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Evaluation of medium intensity static magnetic field on human osteoblast like cells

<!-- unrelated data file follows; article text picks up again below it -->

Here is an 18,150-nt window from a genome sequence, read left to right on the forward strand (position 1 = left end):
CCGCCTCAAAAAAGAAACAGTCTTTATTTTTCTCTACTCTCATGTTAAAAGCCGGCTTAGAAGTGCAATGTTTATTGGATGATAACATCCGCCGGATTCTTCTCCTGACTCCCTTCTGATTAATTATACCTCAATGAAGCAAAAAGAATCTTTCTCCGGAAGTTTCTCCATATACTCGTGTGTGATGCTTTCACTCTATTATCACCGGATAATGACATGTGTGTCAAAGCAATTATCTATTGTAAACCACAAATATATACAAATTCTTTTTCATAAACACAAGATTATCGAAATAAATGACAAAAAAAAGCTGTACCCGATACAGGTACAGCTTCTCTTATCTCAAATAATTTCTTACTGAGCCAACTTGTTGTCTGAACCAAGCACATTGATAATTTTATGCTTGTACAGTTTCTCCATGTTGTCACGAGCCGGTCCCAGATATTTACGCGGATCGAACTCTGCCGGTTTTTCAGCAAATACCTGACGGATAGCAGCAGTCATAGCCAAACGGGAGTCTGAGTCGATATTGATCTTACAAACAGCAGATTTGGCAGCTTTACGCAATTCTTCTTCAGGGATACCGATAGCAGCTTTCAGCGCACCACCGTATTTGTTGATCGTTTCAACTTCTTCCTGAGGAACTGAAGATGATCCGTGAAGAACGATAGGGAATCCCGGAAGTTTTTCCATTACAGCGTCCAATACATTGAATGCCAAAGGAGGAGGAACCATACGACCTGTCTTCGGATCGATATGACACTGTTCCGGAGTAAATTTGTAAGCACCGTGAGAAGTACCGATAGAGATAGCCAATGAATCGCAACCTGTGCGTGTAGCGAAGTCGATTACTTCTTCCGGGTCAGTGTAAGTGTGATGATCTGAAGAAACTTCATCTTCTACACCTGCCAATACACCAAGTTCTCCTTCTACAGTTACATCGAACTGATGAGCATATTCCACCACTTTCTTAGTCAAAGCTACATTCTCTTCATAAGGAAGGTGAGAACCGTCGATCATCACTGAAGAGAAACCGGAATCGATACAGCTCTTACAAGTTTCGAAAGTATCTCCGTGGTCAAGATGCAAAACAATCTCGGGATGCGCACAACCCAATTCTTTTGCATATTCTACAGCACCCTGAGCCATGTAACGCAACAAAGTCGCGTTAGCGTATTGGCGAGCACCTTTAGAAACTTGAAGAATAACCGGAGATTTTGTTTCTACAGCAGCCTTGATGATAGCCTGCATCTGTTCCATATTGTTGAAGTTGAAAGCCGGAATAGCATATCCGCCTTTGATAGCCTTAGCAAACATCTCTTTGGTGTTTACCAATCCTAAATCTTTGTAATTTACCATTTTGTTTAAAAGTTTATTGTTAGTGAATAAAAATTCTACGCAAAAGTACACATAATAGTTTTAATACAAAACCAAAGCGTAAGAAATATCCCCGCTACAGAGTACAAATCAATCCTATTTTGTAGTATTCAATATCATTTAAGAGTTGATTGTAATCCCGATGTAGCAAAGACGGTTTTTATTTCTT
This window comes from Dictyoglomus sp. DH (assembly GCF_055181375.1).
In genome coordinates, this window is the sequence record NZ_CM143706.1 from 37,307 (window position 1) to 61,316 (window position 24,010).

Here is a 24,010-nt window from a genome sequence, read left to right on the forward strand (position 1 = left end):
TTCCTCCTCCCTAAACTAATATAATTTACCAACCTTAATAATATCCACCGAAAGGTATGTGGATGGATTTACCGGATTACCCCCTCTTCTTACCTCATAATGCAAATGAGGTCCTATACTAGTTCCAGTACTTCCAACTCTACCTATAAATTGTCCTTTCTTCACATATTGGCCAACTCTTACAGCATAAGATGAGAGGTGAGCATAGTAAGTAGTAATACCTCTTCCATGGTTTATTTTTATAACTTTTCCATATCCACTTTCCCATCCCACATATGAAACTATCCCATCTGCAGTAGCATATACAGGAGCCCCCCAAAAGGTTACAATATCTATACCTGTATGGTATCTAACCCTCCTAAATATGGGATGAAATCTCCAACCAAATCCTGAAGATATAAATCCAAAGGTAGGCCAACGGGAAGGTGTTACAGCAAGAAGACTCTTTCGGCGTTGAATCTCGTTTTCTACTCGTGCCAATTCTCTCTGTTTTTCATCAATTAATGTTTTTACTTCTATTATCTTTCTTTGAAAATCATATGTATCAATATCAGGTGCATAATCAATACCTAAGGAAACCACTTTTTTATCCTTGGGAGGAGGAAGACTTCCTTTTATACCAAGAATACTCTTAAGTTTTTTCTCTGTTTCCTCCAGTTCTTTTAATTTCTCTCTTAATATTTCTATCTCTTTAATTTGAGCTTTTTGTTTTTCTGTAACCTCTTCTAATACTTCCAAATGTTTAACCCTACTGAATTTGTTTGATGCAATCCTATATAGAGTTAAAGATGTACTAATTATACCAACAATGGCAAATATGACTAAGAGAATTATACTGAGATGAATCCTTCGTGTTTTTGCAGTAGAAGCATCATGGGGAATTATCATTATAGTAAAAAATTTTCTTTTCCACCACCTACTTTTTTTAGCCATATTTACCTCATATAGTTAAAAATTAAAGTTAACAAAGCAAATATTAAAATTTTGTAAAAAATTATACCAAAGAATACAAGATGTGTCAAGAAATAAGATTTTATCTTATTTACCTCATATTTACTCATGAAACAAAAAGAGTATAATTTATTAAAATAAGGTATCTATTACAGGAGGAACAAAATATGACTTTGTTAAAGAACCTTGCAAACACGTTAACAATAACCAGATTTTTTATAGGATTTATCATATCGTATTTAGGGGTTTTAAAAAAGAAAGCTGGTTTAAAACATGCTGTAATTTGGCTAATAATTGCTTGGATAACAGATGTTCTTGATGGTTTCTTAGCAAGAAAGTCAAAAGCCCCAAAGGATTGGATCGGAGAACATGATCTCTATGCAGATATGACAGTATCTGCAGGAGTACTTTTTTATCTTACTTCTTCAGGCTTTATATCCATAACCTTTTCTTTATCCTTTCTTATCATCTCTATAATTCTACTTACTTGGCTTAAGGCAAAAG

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  • Save American Journal of Biomedical En gineer in g 2012, 2(6): 263-268 DOI: 10.5923/j.ajbe.20120206.05 Evaluation of the Effects of a Moderate Intensity Static Magnetic Field Application on Human Osteoblast-Like Cells Carla Cunha1,2, Silvia Panseri1,2,*, Maurilio Marcacci1, Anna Tampieri2 1Laboratory of Biomechanics and Technology Innovation, Rizzoli Orthopaedic Institute, Bologna, 40136, Italy 2Laboratory of Bioceramics and Bio-hybrid Composites, Institute of Science and Technology for Ceramics, National Research Council, Faenza, 48018, Italy Abstract There is a general interest in the effects of magnetic fields on human tissue, for bio medical imaging, cancer therapy or tissue engineering applications. In particular the orthopaedic field may greatly benefit fro m magnetic scaffolds, magnetic fixation and magnetic delivery techniques. In this study, MG-63 osteoblast-like cells were analysed in vitro after exposure to a 320mT static magnetic field (SMF), either continuously or applied fo r 1h at any 24-hour interval. Results demonstrate that SMF causes a reduction in cell nu mber after 7 days of exposure, as demonstrated by the MTT assay. This reduction in proliferation is not associated to an increase in Lactate Dehydrogenase production, a marker of cellu lar stress and/or disruption of memb rane integrity. Osteocalcin secretion increased at day 3 for the condition 1h/day exposure and this effect was reversed after 7 days. Instead, the continuous application of a SM F resulted in a significantly decreased osteocalcin release at day 7. Cell distribution, morphology and cytoskeleton organization were unaltered, with the typical osteoblastic morphology maintained and normal distribution of cytoplasmic actin fibrils, as demonstrated by phalloidin staining. Gene expression analysis of COL1A1, A LPL and RUNX2 show no alterations respect to control. These results suggest that such a moderate intensity static magnetic field has a detrimental effect on cell proliferation and osteocalcin secretion, while maintaining morphological features and gene expression unaltered. The in vitro effects of magnetic fields depend on cell type, magnetic field intensity and modality of applicat ion. Th is study gives a contribution to understand moderate strength static magnetic field effects on human tissue, with particular importance for the orthopaedic field. Keywords Static Magnetic Field, Osteoblast Behaviour, Gene Expression, Magnetic Scaffo lds 1. Introduction There has been an increasing interest in the study of magnetic field employ ment in the clinical setting, either for magnetic resonance imag ing, for magnetically guided delivery of bio molecu les for tissue engineering applications or cancer therapy. In particular in the orthopaedic field, the use of static magnetic fields finds a broad range of applications, fro m the ones mentioned to the possibility of having in situ magnetic fixed stations for prosthesis or scaffold fixat ion. In fact, our laboratory has recently developed a simu lated scaffold fixation technique for osteochondral defect surgery that makes use of magnetic forces attracting the scaffold towards the imp lanted p o s itio n1 . Also the use of superparamagnetic nanoparticles (MNPs) * Corresponding author: (Silvia Panseri) Published online at Copyright © 2012 Scientific & Academic Publishing. All Rights Reserved for bio logical and med ical purposes has been increasing, either as contrast agent for diagnostic MRI imaging, fo r its hyperthermia effect, for magnetic drug delivery and for tissue engineering applicat ions2-6. We have recently demonstrated that intrinsically magnetic iron-substituted hydroxyapatite nanoparticles significantly increase osteoblast proliferation and activity when exposed to a static magnetic field 7 and the same nanoparticles have been used together with a biodegradable poly(caprolactone) core for the development of a magnetic scaffold for bone tissue engineering 8. Also, we have introduced magnetite into the structure of a macroporous hydroxyapatite ceramic scaffold, which demonstrated in vitro biocompatibility, either in the presence or absence of a magnetic field, and good in vivo osteointegration 9. Moreover, we have designed two hydroxyapatite/collagen (70/30 wt %) magnetic scaffolds, magnetized with two different techniques: direct nucleation of bio mimetic phase and MNPs on self-assembling co llagen fibers and scaffold impregnation in a ferro-fluid solution 10,11. Recently, we have designed magnetic biohybrid scaffo lds made of co llagen and intrinsically magnetic iron-substituted 264 Carla Cunha et al.: Evaluation of the Effects of a M oderate Intensity Static M agnetic Field Application on Human Osteoblast-Like Cells hydroxyapatite for bone regeneration 12. The possibility of using superparamagnetic phases mostly relies on the application of an e xternal magnetic field able to activate such materials and/or to drive bio mo lecule loaded MPN to desired specific sites. The effects of such magnetic fields on the human tissue need to be well investigated in order to understand the possible range of application of such magnetic devices and its implication for the different biomed ical applications. Cell culture studies directed at exploring both the biocompatibility of magnetic devices and also the effects of magnetic fields in biological tissues are needed. In this context, this study analysed for the first time the effect of a moderate intensity static magnetic field (320 mT) on M G-63 hu man osteoblast cell culture, and intends to give a contribute to deepen the knowledge on possible applications of magnetic devices driven by magnetic forces in the clinica l setting. 2. Materials and Methods 2.1. In Vitro Cell Cul ture MG-63 hu man osteoblast-like cells (Lonza, Italy) were cultured in DM EM/F12 med iu m (PAA, Austria) containing 10% FBS and Penicillin -Streptomycin (100 U/ ml-100 µg/ ml) and kept at 37℃ in an at mosphere of 5% CO2. Cells were detached from cu lture flasks by trypsinization, centrifuged and resuspended. Cell nu mber and viability were assessed with the trypan-blue dye exclusion test. 2.5x104 cells per well were plated into a 24-mu ltiwell and cultured for 1, 3 and 7 days, in the absence (control) or presence of an external magnet, which relied on the applicat ion of a co mmercially available static magnetic field of 320 mT under the mu lt iwell plates (MagnetoFACTOR-24, Chemicell, Germany), which ensures equal application of the magnetic field under each well. A third condition relied on the exposure of cells to the static magnetic field for 1 hour at any 24-hour interval. All cell handling procedures were performed in a sterile laminar flow hood. Cell cu lture incubation was performed at 37℃ with 5% CO2. 2.2. MTT Assay The MTT reagent (3-(4,5-d imethylthiazol-2-yl)-2,5diphenyltetrazoliu m b ro mide) (Invitrogen) was prepared at 5 mg/ ml in 1x PBS. Cells were incubated with the MTT reagent 1:10 for 2 h at 37℃. Mediu m was d iscarded and cells incubated with 1 ml of Dimethyl sulfo xide (Sig ma) for 15 min. In this assay, the metabolically active cells react with the tetrazoliu m salt in the MTT reagent to produce a formazan dye that can be observed at λmax of 570 n m, using a Multiskan FC Microplate Photometer (Thermo Scientific). This absorbance is directly proportional to the nu mber of metabolically active cells. Mean values of absorbance were determined. Three samples were analysed per group per time point. 2.3. Lactate De hydr ogenase Assay Liqui Lactate Dehydrogenase (LDH) assay (Futura System) was performed according to manufacturer's instructions. Briefly, LDH solution was prepared by mixing 4 parts of Buffer solution to 1 part of Substrate solution. 20 µl of cell mediu m was added to 1 ml of LDH solution. Absorbance was read at 0, 1, 2 and 3 min at λmax of 340 n m, using a Multiskan FC M icroplate Photometer (Thermo Scientific). LDH activ ity was determined by calculating the ∆OD/ min. LDH activ ity was expressed as U/l. Three samples were analysed per group per time point. 2.4. Human Osteocalcin Elisa Osteocalcin (OST) secretion was measured by the Human Osteocalcin ELISA kit (Invitrogen), following manufacturer's instructions. Briefly, 25 µl o f cell mediu m was incubated with 100 µl of anti-OST-HRP antibody for 2 hours at room temperature, within the supplied microtiter plate, coated with a second anti-OST antibody. After washing, 100 µl of chro mogenic solution was added to the wells and plate incubated at room temperature in the dark. Reaction was stopped 25 min after addit ion of 100 µl of stop solution. Absorbance was read at λmax of 450 n m, using a Multiskan FC M icroplate Photometer (Thermo Scientific). The amount of osteocalcin was determined by interpolation fro m a standard curve of known concentrations. Osteocalcin concentration was expressed as ng/ml. Three samples were analysed per group per time point. 2.5. Phalloi din Immunofluorescence Staining Cells were washed with 1x PBS for 5 min, fixed with 4% (w/v) paraformaldehyde for 15 min and washed with 1x PBS for 5 min. Permeabilizat ion was performed with 1x PBS with 0.1% (v/v) Triton X-100 for 5 min. FITC-conjugated Phallo idin antibody (Invitrogen) 1:500 in 1x PBS was added for 20 min at roo m temperature in the dark. Cells were washed with 1x PBS for 5 min and incubated with 300 nM DAPI (4'-6-Diamid ino-2-phenylindole) solution (Invitrogen) in 1x PBS for 5 min . Images were acquired by an Inverted Ti-E fluorescence microscope (Nikon). Two samp les per group were analysed. 2.6. Total RNA Extraction and Reverse Transcription At each time point, cells were collected by trypsinization, centrifuged, resuspended in RNAlater solution and kept at -20℃. Total RNA isolation was performed by use of the Tris reagent, followed by the Purelin k RNA Min i kit according to manufacturer's instructions. In particular, we have used a on-column DNAse treat ment by use of the Purelin k DNAse set. Purified total RNA was eluted with THE RNA storage solution and kept at -80℃ until reverse transcription. RNA integrity was analysed by native agarose gel electrophoresis (1.5% agarose in 1x TBE, with 1 µg/ ml of ethid iu m bro mide), run in 1x TBE buffer and quantification performed by the Qubit® 2.0 Fluoro meter (Invitrogen), together with the Qubit® RNA BR assay kit, following manufacturer's instructions. cDNA was obtained by using the High capacity American Journal of Biomedical Engineer ing 2012, 2(6): 263-268 265 cDNA reverse transcription kit, accord ing to manufacturer's instructions. In particular, we have used 1.5 µg of total RNA in a 20 µl final reaction volu me for each sample, as fo llo ws: 2 µl of 10x RT buffer, 0.8 µl of 25x d NTP mix, 2 µl of 10x RT primers, 1 µl of RNAse inhibitor, 3.2 µl o f Nuclease free water plus 10 µl of temp late. Reaction conditions: 25℃ for 10 min, 37℃ for 120 min, 85℃ for 5 min. cDNA was kept at -20℃ until qPCR. All reagents and instruments were fro m Life Technologies. 2.7. Quantitati ve Real-ti me Pol ymerase Chai n Reacti on ( qP CR ) Quantificat ion of Collagen, type I, alpha 1 (COL1A1), Alkaline Phosphatase (ALPL), Runt-related transcription factor 2 (RUNX2) and glyceraldehyde 3-phosphate dehydrogenase (GAPDH) gene expression was perfo rmed by use of the StepOne™ Real-Time PCR System (Applied Biosystems). We used the Taqman gene expression mastermix and the following Taq man gene expression assays: GA PDH: Hs99999905_ m1, COL1A 1: Hs00164004 _m1, A LPL: Hs01029144_ m1 and RUNX2: Hs00231692_ m1, all with the Fam™ dye as reporter. 1 µl of cDNA was used in a 10 µl final reaction volu me, as follows: 5 µl of 2x mastermix, 0.5 µl of 20x gene expression assay, 3.5 µl of Nuclease free water p lus 1 µl of template. qPCR reaction was performed on a 48-well plate adhesive sealed, as follows: 40 cycles at 95℃ for 15 sec, 60℃ for 1 min, after an init ial denaturation step of 50℃ fo r 2 min and 95℃ for 10 min. Data was collected using the OneStep Software (Applied Biosystems) and relative quantification was performed using the comparative threshold (Ct) method (ΔΔCt), where relative gene expression level equals 2−ΔΔCt (Livak and Schmittgen, 2001), as described by the manufacturer. In detail, changes in gene expression level of the target genes COL1A 1, A LPL and RUNX2 were calcu lated by normalizat ion to the reference GAPDH and by normalization to the control condition, used as calibrator, within each sample set. Changes in gene expression were reported as fo ld changes of target relative to controls and represent averages fro m trip licate measurements. All reagents and instruments used for gene expression analysis were from Life Tech n o lo g ies . 2.8. Statistical Analysis For MTT, LDH and Osteocalcin experiments, results were expressed as MEAN±SEM plotted on graph (n=3). Analysis of differences between groups was made by one-way ANOVA fo r each time point, fo llo wed by Dunnett's post-hoc test. For gene exp ression experiments, results were expressed as RQ with MAX and MIN values plotted on graph (n=3). All statistical analysis made use of the GraphPad Pris m software (version 5.0), with statistical significance set at p≤0.05. 3. Results and Discussion In this study, we analysed in vitro the effect on a MG-63 osteoblast culture of a moderate strength static magnetic field (SM F) of 320 mT, a value that is within the range (1mT to 1T) demonstrated to have particular imp licat ions in a number of biological phenomena13,14. We have used two different conditions: continuous exposure and exposure for 1h per day, envisaging a possible clin ical setting application, where the patient would be submitted to therapy for a restricted period of time. Experimental time points were for all experiments 1, 3 and 7 days, except for gene expression analysis where only day 7 was considered. 3.1. Application of a Static Magnetic Fiel d Reduces Cell Proliferati on The MTT assay is a reliable method to quantify cell proliferation at each time point. Results demonstrate that when exposed for either 1h/day or continuously to a SMF, cells continue to grow fro m day 1 to day 7 (Fig. 1A), but presenting a considerably reduced number of cells respect to control, at day 7 (p≤0.01). St ill, this reduction in proliferation observed at day 7 is not associated to an increase in cellular apoptosis, stress or disruption of memb rane integrity, in fact quantification of the cellular stress marker Lactate Dehydrogenase (LDH), released when cell memb rane integrity is disrupted, showed no difference between groups at any of the time points (Fig. 1B). Figure 1. Analysis of cell proliferation and cellular stress. Quantification of cell proliferation was performed by the MTT assay (A) and quantification of cellular stress was performed by the Lactat e Dehydrogenase (LDH) assay (B) at 1, 3 and 7 days for cont rol ost eoblast s, ost eoblast s exposed for 1h/day to a static magnetic field (SMF) or continuously exposed to a SMF. n=3, ** p≤0.01 266 Carla Cunha et al.: Evaluation of the Effects of a M oderate Intensity Static M agnetic Field Application on Human Osteoblast-Like Cells The observed reduction in proliferat ion is in contrast to a previous study that used murine MC3T3-E1 osteoblasts and showed that a moderate SMF resulted in enhanced proliferation 13. Still, this was a different cell line and the intensity of the SMF was less than half (150 mT) the one used in this study (320 mT), which could exp lain different res u lts . Another study instead demonstrated MG-63 osteoblasts increased proliferation when exposed to a 400 mT SMF, yet this study was performed on a poly-L-lactide substrate 15. against phalloidin, a to xin that binds F-actin filaments, and DAPI, a nucleic acid stain co mmonly used as cell nuclei marker. Overall, we have not observed any differences between osteoblasts cultured as control or exposed to the SMF. Cells were nicely distributed throughout the cell culture well (Fig. 3A,B), connections between the cells remained unaltered and the typical osteoblastic morphology was not lost (Fig. 3C,D). The d istribution of the actin fibrils on the cell cytoplasm was normal (Fig. 4). A previous study instead has shown that MG-63 cells treated with 400 mT SMF had mo re d ifferentiated morphologic features already after 3 days 16, while a SM F of a mere 6 mT has been shown to influence cell membrane integrity 17. Our morphological results instead are coherent with the LDH assay results, which measure membrane disruption, in showing an absence of SMF effects on cell membrane integrity. Figure 2. Analysisof the osteogenic marker osteocalcin. Quantification of released osteocalcin was performed by ELISA at 1, 3 and 7 days for control osteoblasts, osteoblasts exposed for 1h/day to a static magnetic field (SMF) or continuously exposed to a SMF (n=3). * p≤0.05, *** p≤0.001 3.2. Osteocalcin is Reduced after 7 Days of Expos ure Osteocalcin is secreted by osteoblasts and is the major non collagenous component of the bone extracellular matrix, being used as a reliable marker for bone formation. The quantification of the osteocalcin released by M G-63 osteoblasts to the cell culture was performed by the Human Osteocalcin Elisa Kit. Results demonstrate that application of a SMF for 1h/day increases osteocalcin release at day 3, respect to control (p≤0.05), while this effect is reversed after 7 days (Fig. 2). Instead, the continuous application of a SMF resulted in decreased osteocalcin release, respect to control (p≤0.001). These results might indicate a beneficial effect of the application of a SM F for only 1h/day at the short time, which may result prejudicial if applied continuously and for a more extended period of time. Another study has demonstrated that application of a 150 mT SMF on murine MC3T3-E1 osteoblasts induced increased osteocalcin secretion after 15 days 13. Overall, such results suggest important differences between cell types, magnetic field intensity and duration and mode of application, so that individual conditions must be optimized for specific clinical application set-ups. Figure 3. Analysis of cell distribution and morphology. MG-63 osteoblast-like cell culture under control conditions (A,C) and continuously exposed to a static magnetic field (B,D), at day 7. DAPI staining in blue (A,B) shows no difference in cellular distribution and nuclei integrity. High magnification brightfield imaging (C,D) shows typical osteoblast morphology and intercellular connections. Scale bars: A,B) 100 µm, C,D) 50 µm 3.3. No di fferences in Cellul ar Distri buti on or Mor ph ology In order to determine effects of the SMF on cellular distribution, mo rphology and cytoskeleton organization, at day 7, we have performed immunofluorescence analysis Figure 4. Actin immunofluorescence analysis. Detailed analysis of cytoplasm matrix organization was performed at day 7 by immunofluorescence staining against phalloidin, a marker of actin filaments (A,D, in green), and respective DAPI staining (B,E, in blue) and brightfield imaging (C,F). A,B,C refer to the control condition, D,E,F refer to continuous exposure to a static magnetic field. Scale bars: 100 µm American Journal of Biomedical Engineer ing 2012, 2(6): 263-268 267 Fi gure 5. Gene expression analysis. Relat ive quant ificat ion of gene expression aft er 7 days of MG-63 cult ure under the applicat ion of a cont inuous st at ic magnetic field (SMF) or under the application of a SMF for 1h per day, respect to the control, after normalization to the GAPDH reference. A) Collagen type I, alpha 1 (COL1A1), B) Alkaline Phosphatase (ALPL), C) Runt-related transcription factor 2 (RUNX2) 3.4. No Alteration in COL1 A1, ALPL or RUNX2 Gene Ex pres s ion Gene exp ression analysis was performed by reverse transcription quantitative real time PCR, at day 7, for groups control, SMF and 1h/day SMF. Collagen type I, alpha 1 (COL1A1), alkaline phosphatase (ALPL) and Runt-related transcription factor 2 (RUNX2) were analysed, using GA PDH as reference. Collagen type I is the main extracellular matrix co mponent of osteoblast cultures, alkaline phosphatase is a marker of osteoblast activity and Run x2 is associated with osteoblastic differentiat ion. No difference was observed in their relative gene expression for any of these proteins. Instead, a previous study demonstrated that a lo w intensity SMF has resulted in decreased ALPL and COL1A 1 gene expression on osteoblast cell cultures for up to 14 days 18. 4. Conclusions This study analysed the effects of a static magnetic field intensity of 320 mT on M G-63 hu man osteoblast-like cells in vitro. Our results suggest a detrimental effect on cell proliferation by the applicat ion of a SMF, either continuously or applied for 1h/day. This reduction was not associated to an increase in cellular apoptosis, stress or disruption of membrane integrity, quantified by the cellular stress marker Lactate Dehydrogenase. Quantification of osteocalcin release, a marker for bone format ion, demonstrated that application of a SM F fo r 1h/day increases osteocalcin release at day 3, while this effect was reversed after 7 days. Instead, the continuous SMF application resulted in decreased osteocalcin release, which might indicate a beneficial effect of the applicat ion of a SMF for only 1h/day at the short time, which may result prejudicia l if applied continuously and for a more extended period of time. No diffe rences were seen by immunofluorescence analysis in cellula r distrib ution, m orp holo gy or c ytosk elet on organization after 7 days in culture. Quantitative PCR analysis for COL1A 1, A LPL and RUNX2, all markers of osteoblast activity, identified no alterations in gene expression introduced by the SMF to the cell culture. For sure the effects of magnetic fields on in vitro ce ll culture depend on cell type, magnetic field intensity and duration and mode of application. Th is study gives a contribution to understand moderate strength static magnetic field effects on human tis su e. ACKNOWLEDGEMENTS The authors acknowledge the financial support from Eu ro p ean Un io n p ro ject M A GIST ER NMP3-LA-2008214685. REFERENCES [1] Russo A, Shelyakova T, Casino D, Lopomo N, Strazzari A, Ortolani A, Visani A, Dediu V, M arcacci M . A new approach to scaffold fixation by magnetic forces: Application to large osteochondral defects. M ed Eng Phys 2012. [2] Amirfazli A. Nanomedicine: magnetic nanoparticles hit the target. Nat Nanotechnol 2007;2(8):467-8. [3] Arruebo M , Fernandez Pacheco R, Ibarra M R, Santamaria J. M agnetic Nanoparticles for Drug Delivery. Nano Today 2007;2:22-32. [4] Foy SP, M anthe RL, Foy ST, Dimitrijevic S, Krishnamurthy N, Labhasetwar V. Optical imaging and magnetic field targeting of magnetic nanoparticles in tumors. ACS Nano 2010;4(9):5217-24. [5] Jain TK, Reddy M K, M orales M A, Leslie-Pelecky DL, Labhasetwar V. 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